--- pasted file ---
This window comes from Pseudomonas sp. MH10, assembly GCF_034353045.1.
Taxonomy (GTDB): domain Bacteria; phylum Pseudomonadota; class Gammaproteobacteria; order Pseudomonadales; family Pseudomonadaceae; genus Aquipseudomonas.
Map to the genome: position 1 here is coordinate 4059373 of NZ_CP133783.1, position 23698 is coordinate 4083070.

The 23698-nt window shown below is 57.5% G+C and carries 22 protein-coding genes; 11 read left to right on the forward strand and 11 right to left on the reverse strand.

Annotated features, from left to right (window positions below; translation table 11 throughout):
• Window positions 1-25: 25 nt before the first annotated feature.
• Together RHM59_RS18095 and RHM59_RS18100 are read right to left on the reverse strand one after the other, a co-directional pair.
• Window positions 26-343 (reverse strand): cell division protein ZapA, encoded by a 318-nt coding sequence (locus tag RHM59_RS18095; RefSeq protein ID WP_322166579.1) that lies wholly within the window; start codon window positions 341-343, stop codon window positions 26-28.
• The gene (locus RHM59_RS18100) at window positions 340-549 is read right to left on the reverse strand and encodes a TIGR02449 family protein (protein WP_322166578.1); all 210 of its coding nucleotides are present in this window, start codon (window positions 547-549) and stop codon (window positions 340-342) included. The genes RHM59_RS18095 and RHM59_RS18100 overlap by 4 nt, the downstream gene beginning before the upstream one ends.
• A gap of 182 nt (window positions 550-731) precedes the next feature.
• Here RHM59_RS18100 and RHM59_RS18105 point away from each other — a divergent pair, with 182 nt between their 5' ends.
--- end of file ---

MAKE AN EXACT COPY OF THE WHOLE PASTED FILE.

This window comes from Pseudomonas sp. MH10, assembly GCF_034353045.1.
Taxonomy (GTDB): domain Bacteria; phylum Pseudomonadota; class Gammaproteobacteria; order Pseudomonadales; family Pseudomonadaceae; genus Aquipseudomonas.
Map to the genome: position 1 here is coordinate 4059373 of NZ_CP133783.1, position 23698 is coordinate 4083070.

The 23698-nt window shown below is 57.5% G+C and carries 22 protein-coding genes; 11 read left to right on the forward strand and 11 right to left on the reverse strand.

Annotated features, from left to right (window positions below; translation table 11 throughout):
• Window positions 1-25: 25 nt before the first annotated feature.
• Together RHM59_RS18095 and RHM59_RS18100 are read right to left on the reverse strand one after the other, a co-directional pair.
• Window positions 26-343 (reverse strand): cell division protein ZapA, encoded by a 318-nt coding sequence (locus tag RHM59_RS18095; RefSeq protein ID WP_322166579.1) that lies wholly within the window; start codon window positions 341-343, stop codon window positions 26-28.
• The gene (locus RHM59_RS18100) at window positions 340-549 is read right to left on the reverse strand and encodes a TIGR02449 family protein (protein WP_322166578.1); all 210 of its coding nucleotides are present in this window, start codon (window positions 547-549) and stop codon (window positions 340-342) included. The genes RHM59_RS18095 and RHM59_RS18100 overlap by 4 nt, the downstream gene beginning before the upstream one ends.
• A gap of 182 nt (window positions 550-731) precedes the next feature.
• Here RHM59_RS18100 and RHM59_RS18105 point away from each other — a divergent pair, with 182 nt between their 5' ends.